Of course, if it Springtime I might wear lighter variations, but on a glacier you have to be prepared for minus 20 degrees to above zero and sunny and warm. The best is to wear layers and be prepared to change often. You want to avoid sweating profusely and then freezing, which is not easy when you are working hard. Therefore, it is not good to be dressed too warm, but good to have extra clothes in your pack.

    Equipment: I have switched to a 3-in-1 glove system. The outer, leather and gortex glove has very little insulation and is ideal most of the time. When I am ski touring or cross country skiing, I often only wear the glove liners. Then if it is cold, they can be combined. They are so light, I always have them with me in my pack.

    Good sunglasses are a must. As is a hat and or a touque depending on how cold and windy it is. I wear a ski hat, as normal ballcaps will blow off with a sudden gust of wind or when you are skiing. Also, ski hats have ear flaps which make me look like Elmer Fudd, but I can accept that.

    Related to:
    • Skiing and Boarding
    • Hiking and Walking
    • Mountain Climbing

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    wear an avalanche transceiver

    by MrBill Written Sep 9, 2004

    2.5 out of 5 starsHelpfulness

    Ortovox transmitter & receiver

    Serious skiers never go off-piste alone. They always ski in groups. Each member of the group should have an avalanche transceiver (make sure its turned on and you know how to use it), avalanche probe poles, and a shovel. Usually, you have these in your knapsack along with your first aid kit, a Swiss Army knife, a bottle of water, and some food. Each time you go out on the mountain, you should be prepared to spend a night on the mountain in an emergency. Therefore, it is also good to carry extra dry clothing, especially a dry underlayer, which is light, but worth its weight in gold on a cold day and even more when you are forced to overnight on the mountain.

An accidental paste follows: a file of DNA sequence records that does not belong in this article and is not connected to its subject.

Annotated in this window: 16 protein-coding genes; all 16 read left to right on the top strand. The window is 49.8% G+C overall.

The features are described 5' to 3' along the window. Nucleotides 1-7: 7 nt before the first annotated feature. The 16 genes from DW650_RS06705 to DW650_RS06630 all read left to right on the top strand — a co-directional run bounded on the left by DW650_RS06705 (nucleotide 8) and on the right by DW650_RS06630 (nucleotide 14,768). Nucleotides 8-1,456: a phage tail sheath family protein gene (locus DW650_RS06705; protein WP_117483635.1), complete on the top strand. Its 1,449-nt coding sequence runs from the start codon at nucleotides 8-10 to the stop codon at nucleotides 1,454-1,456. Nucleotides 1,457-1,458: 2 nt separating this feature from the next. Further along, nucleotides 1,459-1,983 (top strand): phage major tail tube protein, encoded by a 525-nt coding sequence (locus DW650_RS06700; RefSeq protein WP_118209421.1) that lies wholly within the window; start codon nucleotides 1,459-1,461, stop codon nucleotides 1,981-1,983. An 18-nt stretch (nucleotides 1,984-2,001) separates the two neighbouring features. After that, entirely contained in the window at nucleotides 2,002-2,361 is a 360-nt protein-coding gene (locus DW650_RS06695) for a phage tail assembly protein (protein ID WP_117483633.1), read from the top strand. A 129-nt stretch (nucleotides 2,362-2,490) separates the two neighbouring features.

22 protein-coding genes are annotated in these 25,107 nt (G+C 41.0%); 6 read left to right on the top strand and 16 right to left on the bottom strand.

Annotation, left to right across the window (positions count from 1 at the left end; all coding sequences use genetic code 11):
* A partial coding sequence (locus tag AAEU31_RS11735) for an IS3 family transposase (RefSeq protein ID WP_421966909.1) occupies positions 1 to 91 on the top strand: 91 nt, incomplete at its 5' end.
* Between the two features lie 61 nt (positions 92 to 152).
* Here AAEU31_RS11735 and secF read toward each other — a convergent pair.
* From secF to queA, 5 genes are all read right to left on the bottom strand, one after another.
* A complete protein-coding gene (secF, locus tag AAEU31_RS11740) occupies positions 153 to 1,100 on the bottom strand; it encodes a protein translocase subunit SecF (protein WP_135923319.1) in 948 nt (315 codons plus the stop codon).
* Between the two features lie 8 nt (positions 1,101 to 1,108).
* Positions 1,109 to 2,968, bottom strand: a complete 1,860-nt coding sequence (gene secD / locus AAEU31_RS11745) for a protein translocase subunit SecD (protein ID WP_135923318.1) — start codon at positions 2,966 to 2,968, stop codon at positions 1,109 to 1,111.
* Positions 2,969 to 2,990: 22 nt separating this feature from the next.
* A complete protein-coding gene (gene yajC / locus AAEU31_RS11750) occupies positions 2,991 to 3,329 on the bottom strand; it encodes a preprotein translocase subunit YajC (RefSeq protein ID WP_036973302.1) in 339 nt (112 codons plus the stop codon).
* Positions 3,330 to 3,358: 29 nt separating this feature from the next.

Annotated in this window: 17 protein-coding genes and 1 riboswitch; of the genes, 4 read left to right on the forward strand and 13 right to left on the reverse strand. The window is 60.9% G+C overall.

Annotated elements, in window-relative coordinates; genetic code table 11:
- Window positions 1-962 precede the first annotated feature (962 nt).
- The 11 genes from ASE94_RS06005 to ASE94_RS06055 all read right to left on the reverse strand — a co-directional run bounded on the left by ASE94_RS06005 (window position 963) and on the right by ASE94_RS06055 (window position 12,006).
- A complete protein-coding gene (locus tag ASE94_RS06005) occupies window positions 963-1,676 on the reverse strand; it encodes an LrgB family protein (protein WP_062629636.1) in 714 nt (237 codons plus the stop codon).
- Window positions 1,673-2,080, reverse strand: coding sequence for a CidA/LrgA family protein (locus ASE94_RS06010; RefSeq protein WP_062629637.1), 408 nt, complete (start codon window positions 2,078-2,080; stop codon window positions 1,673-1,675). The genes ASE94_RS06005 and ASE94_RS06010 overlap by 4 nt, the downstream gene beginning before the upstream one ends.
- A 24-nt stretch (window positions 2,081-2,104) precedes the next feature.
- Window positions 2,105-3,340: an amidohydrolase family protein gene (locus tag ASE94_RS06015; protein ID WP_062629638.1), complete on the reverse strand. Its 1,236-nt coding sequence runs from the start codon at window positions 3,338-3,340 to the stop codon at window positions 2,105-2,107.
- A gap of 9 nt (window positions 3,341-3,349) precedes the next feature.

Related to:
    • Skiing and Boarding
    • Mountain Climbing
    • Hiking and Walking

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  • Skijumping on new year's day

    by sabsi Written Jan 11, 2003

    3.5 out of 5 starsHelpfulness

    Simon Ammann in the air!

    Every year on new year's day there's the "Neujahrsskispringen" in Garmisch-Partenkirchen. It's the 2nd stage of the annual four hill tournament (Vierschanzentournee). It's an amazing atmosphere here, 20000 people screeming "Ziiiieh" for every jumper.

    Equipment: You definitely need a ticket in advance if you don't want to risk the event being sold out in the end. Then you need to dress warmly because even when it's sunny it can get quite cold in the shade. Warm shoes are most important, you will stand here for quite a long time so the feet will get cold otherwise! A camera with a zoom and flags to cheer for your favourite jumpers are good to have, too. But you will get all sorts of free advertising such as flags, caps etc here, too.

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  • Imaniac's Profile Photo

    Parasailing

    by Imaniac Written Oct 17, 2003
    Parasailing

    In the winter you can ski at the famous new years day skiing area. But in the summer this hills make a good place to go parasailing. Especially for people who haven't done it before.